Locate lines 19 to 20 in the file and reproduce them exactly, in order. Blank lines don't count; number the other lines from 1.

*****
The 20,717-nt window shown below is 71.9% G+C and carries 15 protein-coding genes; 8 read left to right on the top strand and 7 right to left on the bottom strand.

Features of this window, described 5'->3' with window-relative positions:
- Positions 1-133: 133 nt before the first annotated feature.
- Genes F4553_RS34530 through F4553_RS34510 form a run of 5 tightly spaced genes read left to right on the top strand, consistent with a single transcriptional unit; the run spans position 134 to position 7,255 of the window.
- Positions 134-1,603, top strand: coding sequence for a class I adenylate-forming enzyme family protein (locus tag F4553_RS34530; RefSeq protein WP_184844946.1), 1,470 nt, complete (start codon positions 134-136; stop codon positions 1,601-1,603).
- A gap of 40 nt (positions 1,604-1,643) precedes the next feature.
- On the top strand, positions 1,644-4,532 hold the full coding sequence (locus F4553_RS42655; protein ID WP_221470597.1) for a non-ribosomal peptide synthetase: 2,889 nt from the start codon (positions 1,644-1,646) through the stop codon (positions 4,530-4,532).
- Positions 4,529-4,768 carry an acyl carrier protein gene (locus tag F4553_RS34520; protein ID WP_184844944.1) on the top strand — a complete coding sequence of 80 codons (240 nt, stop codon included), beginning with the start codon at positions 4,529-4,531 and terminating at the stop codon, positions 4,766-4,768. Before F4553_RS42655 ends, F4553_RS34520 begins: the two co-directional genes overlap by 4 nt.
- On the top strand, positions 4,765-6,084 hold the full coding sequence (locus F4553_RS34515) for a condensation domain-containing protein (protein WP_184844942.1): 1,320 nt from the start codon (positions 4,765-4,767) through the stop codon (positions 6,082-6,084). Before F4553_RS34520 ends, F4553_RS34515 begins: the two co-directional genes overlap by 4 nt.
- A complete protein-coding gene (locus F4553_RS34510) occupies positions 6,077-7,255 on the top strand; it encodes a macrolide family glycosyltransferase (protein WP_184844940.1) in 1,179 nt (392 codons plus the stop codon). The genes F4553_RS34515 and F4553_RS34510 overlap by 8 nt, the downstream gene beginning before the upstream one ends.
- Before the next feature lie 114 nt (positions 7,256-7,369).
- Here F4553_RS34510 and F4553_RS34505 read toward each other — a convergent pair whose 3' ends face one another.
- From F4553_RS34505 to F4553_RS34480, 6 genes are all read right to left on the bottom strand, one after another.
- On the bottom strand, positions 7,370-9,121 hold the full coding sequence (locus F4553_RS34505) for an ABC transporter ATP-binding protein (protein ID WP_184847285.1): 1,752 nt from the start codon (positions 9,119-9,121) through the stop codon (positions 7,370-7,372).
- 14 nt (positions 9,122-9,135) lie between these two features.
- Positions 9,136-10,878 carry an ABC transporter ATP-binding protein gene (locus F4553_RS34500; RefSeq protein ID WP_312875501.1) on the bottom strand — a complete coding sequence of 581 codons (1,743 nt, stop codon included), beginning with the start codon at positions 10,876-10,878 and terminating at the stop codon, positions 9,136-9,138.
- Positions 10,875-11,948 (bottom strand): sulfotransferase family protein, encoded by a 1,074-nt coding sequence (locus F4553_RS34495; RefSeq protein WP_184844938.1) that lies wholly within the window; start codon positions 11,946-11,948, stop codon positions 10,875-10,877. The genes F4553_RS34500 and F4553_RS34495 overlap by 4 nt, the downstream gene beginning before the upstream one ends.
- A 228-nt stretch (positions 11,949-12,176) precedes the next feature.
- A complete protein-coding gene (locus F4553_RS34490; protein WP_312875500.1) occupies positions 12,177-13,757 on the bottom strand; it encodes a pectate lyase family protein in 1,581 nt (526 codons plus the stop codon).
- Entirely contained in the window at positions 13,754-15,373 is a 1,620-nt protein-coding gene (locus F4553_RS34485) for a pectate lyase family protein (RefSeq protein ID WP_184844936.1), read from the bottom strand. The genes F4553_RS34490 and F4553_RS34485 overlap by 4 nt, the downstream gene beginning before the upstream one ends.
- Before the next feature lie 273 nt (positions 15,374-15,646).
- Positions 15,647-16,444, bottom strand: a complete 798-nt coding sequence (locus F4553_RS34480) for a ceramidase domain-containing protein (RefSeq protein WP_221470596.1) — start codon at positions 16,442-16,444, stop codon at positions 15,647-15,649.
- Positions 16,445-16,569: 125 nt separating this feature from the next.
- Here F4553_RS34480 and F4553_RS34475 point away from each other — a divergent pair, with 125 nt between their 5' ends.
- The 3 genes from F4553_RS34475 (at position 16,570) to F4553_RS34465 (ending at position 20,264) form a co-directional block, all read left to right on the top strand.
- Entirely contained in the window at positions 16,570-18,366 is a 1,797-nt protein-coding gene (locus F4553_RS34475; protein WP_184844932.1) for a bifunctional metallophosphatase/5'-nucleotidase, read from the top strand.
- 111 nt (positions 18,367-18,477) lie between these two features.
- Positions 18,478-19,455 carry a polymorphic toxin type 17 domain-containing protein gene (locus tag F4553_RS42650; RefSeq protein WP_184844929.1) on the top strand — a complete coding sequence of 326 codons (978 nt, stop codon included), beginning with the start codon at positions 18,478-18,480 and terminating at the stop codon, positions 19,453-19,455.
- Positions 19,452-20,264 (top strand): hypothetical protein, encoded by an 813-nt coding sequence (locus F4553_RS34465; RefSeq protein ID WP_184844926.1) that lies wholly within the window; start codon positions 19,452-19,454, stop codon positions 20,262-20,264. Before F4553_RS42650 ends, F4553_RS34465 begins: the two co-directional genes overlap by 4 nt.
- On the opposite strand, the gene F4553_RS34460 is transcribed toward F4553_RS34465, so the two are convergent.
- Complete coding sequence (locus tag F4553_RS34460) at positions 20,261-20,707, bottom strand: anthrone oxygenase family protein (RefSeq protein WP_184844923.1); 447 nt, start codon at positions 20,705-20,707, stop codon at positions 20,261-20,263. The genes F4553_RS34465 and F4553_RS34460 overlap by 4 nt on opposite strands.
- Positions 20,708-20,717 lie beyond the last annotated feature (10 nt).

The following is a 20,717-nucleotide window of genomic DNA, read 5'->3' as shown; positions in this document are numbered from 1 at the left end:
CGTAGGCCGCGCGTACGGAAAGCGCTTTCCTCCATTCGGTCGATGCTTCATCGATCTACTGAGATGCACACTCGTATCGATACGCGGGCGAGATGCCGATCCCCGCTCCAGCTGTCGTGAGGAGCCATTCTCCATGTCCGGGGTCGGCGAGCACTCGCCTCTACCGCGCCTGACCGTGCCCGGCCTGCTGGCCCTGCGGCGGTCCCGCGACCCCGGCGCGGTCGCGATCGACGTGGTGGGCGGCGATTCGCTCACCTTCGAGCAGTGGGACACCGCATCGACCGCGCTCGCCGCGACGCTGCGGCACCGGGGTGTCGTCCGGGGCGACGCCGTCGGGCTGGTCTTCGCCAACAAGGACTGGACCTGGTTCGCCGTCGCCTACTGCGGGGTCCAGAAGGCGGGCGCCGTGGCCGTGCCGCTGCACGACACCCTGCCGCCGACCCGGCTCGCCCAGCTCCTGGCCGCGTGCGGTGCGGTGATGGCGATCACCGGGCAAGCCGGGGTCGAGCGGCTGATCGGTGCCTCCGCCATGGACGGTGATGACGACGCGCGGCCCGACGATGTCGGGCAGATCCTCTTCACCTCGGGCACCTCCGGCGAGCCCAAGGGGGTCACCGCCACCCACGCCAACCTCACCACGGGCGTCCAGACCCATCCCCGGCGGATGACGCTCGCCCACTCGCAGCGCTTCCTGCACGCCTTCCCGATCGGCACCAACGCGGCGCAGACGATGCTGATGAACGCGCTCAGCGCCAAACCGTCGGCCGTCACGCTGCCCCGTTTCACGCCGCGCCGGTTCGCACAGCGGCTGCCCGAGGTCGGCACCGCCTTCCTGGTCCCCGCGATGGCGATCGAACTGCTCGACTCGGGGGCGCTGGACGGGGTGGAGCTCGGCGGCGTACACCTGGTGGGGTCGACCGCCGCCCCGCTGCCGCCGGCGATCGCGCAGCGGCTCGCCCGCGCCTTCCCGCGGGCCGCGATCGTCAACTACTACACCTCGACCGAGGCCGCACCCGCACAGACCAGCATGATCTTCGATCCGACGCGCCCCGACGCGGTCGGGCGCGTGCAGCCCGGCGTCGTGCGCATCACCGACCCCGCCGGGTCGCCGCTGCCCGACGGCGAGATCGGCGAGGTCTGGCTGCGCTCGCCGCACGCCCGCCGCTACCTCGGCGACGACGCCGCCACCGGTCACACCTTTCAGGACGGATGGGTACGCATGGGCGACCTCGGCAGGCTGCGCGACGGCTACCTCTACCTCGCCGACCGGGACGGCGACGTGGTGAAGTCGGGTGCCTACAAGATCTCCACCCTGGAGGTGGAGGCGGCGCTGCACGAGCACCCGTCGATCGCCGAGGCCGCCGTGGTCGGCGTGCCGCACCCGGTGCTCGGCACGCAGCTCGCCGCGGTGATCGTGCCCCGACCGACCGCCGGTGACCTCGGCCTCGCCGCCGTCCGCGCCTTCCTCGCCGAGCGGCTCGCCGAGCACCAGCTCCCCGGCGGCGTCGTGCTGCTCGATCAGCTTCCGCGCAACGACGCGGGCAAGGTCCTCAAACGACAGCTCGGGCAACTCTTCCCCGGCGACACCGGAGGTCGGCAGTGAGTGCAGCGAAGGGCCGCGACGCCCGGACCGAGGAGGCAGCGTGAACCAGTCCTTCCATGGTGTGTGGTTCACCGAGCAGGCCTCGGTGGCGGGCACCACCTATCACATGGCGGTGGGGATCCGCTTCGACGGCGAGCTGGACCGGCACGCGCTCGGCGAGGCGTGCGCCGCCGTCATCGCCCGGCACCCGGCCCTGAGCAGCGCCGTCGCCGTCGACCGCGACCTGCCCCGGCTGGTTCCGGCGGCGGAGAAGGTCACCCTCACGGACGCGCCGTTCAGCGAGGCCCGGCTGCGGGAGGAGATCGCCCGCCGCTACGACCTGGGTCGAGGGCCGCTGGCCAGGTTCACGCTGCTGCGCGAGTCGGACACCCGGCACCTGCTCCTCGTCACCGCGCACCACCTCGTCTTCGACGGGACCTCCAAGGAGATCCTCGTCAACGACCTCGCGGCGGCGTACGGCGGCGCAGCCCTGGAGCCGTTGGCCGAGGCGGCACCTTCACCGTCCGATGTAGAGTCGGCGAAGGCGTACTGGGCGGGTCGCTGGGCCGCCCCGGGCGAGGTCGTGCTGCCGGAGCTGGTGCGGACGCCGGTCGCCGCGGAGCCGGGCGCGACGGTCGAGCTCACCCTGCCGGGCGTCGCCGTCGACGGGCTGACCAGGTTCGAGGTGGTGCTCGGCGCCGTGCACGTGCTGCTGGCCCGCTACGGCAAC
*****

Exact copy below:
- A complete protein-coding gene (locus F4553_RS34490; protein WP_312875500.1) occupies positions 12,177-13,757 on the bottom strand; it encodes a pectate lyase family protein in 1,581 nt (526 codons plus the stop codon).
- Entirely contained in the window at positions 13,754-15,373 is a 1,620-nt protein-coding gene (locus F4553_RS34485) for a pectate lyase family protein (RefSeq protein ID WP_184844936.1), read from the bottom strand. The genes F4553_RS34490 and F4553_RS34485 overlap by 4 nt, the downstream gene beginning before the upstream one ends.